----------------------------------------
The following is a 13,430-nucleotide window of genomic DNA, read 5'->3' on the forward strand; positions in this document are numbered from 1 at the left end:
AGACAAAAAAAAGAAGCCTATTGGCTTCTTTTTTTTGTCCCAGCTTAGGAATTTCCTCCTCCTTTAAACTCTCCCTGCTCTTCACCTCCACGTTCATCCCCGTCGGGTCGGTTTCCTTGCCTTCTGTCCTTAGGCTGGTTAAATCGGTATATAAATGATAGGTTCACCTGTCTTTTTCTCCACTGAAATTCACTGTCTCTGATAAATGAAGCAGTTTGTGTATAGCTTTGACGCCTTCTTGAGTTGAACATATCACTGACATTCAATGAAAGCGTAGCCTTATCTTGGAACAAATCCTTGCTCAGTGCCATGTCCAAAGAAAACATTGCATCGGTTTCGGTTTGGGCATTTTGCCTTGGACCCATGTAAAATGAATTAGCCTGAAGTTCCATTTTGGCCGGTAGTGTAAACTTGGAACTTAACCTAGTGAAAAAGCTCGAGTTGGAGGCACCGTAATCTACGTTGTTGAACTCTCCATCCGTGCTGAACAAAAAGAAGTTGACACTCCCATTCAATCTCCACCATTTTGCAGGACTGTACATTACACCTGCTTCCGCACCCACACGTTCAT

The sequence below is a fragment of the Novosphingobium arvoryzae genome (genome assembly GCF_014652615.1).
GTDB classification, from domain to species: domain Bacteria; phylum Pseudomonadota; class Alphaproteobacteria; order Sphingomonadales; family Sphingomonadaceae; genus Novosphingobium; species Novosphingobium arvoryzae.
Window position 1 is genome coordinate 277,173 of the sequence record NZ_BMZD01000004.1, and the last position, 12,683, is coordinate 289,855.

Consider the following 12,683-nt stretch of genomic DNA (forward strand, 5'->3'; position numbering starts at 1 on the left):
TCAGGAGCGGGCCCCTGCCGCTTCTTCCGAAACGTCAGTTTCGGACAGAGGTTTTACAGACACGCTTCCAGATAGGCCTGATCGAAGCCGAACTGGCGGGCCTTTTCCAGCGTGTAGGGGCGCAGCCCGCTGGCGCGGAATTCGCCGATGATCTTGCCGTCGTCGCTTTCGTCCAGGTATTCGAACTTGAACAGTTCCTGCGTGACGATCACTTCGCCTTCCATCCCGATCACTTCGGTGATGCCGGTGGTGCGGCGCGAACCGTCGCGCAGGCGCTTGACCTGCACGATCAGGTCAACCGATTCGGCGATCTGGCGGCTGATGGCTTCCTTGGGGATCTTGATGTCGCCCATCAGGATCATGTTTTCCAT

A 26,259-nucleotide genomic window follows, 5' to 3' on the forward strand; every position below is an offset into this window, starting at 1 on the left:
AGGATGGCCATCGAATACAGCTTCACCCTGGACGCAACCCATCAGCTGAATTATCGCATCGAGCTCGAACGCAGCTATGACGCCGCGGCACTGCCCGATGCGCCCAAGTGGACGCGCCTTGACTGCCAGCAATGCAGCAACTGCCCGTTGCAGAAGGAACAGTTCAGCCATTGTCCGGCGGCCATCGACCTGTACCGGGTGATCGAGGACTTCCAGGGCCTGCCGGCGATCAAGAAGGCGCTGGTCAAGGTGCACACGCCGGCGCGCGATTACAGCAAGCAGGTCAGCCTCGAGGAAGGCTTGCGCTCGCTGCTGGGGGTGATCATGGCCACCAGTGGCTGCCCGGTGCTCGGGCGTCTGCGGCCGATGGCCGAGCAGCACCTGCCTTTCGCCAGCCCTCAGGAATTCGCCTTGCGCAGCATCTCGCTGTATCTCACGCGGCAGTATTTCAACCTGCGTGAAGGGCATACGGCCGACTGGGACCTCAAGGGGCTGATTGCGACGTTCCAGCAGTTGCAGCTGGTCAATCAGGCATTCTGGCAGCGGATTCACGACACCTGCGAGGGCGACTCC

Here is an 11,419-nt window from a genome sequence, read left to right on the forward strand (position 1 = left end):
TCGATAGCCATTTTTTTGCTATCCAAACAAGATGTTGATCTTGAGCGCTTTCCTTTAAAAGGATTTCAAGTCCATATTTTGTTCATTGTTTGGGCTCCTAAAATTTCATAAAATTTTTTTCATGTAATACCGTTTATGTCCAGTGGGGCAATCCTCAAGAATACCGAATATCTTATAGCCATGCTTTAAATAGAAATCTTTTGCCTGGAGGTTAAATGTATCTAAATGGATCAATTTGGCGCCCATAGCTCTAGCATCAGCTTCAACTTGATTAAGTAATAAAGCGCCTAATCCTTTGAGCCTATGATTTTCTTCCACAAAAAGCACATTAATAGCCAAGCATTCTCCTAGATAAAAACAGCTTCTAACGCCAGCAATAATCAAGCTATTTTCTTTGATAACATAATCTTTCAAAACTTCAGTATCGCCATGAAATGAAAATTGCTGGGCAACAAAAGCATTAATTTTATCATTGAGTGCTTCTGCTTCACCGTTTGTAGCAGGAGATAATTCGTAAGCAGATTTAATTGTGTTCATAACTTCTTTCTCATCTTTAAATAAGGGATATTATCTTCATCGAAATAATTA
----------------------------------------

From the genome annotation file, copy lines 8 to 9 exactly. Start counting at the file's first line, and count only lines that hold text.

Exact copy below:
A 26,259-nucleotide genomic window follows, 5' to 3' on the forward strand; every position below is an offset into this window, starting at 1 on the left:
AGGATGGCCATCGAATACAGCTTCACCCTGGACGCAACCCATCAGCTGAATTATCGCATCGAGCTCGAACGCAGCTATGACGCCGCGGCACTGCCCGATGCGCCCAAGTGGACGCGCCTTGACTGCCAGCAATGCAGCAACTGCCCGTTGCAGAAGGAACAGTTCAGCCATTGTCCGGCGGCCATCGACCTGTACCGGGTGATCGAGGACTTCCAGGGCCTGCCGGCGATCAAGAAGGCGCTGGTCAAGGTGCACACGCCGGCGCGCGATTACAGCAAGCAGGTCAGCCTCGAGGAAGGCTTGCGCTCGCTGCTGGGGGTGATCATGGCCACCAGTGGCTGCCCGGTGCTCGGGCGTCTGCGGCCGATGGCCGAGCAGCACCTGCCTTTCGCCAGCCCTCAGGAATTCGCCTTGCGCAGCATCTCGCTGTATCTCACGCGGCAGTATTTCAACCTGCGTGAAGGGCATACGGCCGACTGGGACCTCAAGGGGCTGATTGCGACGTTCCAGCAGTTGCAGCTGGTCAATCAGGCATTCTGGCAGCGGATTCACGACACCTGCGAGGGCGACTCC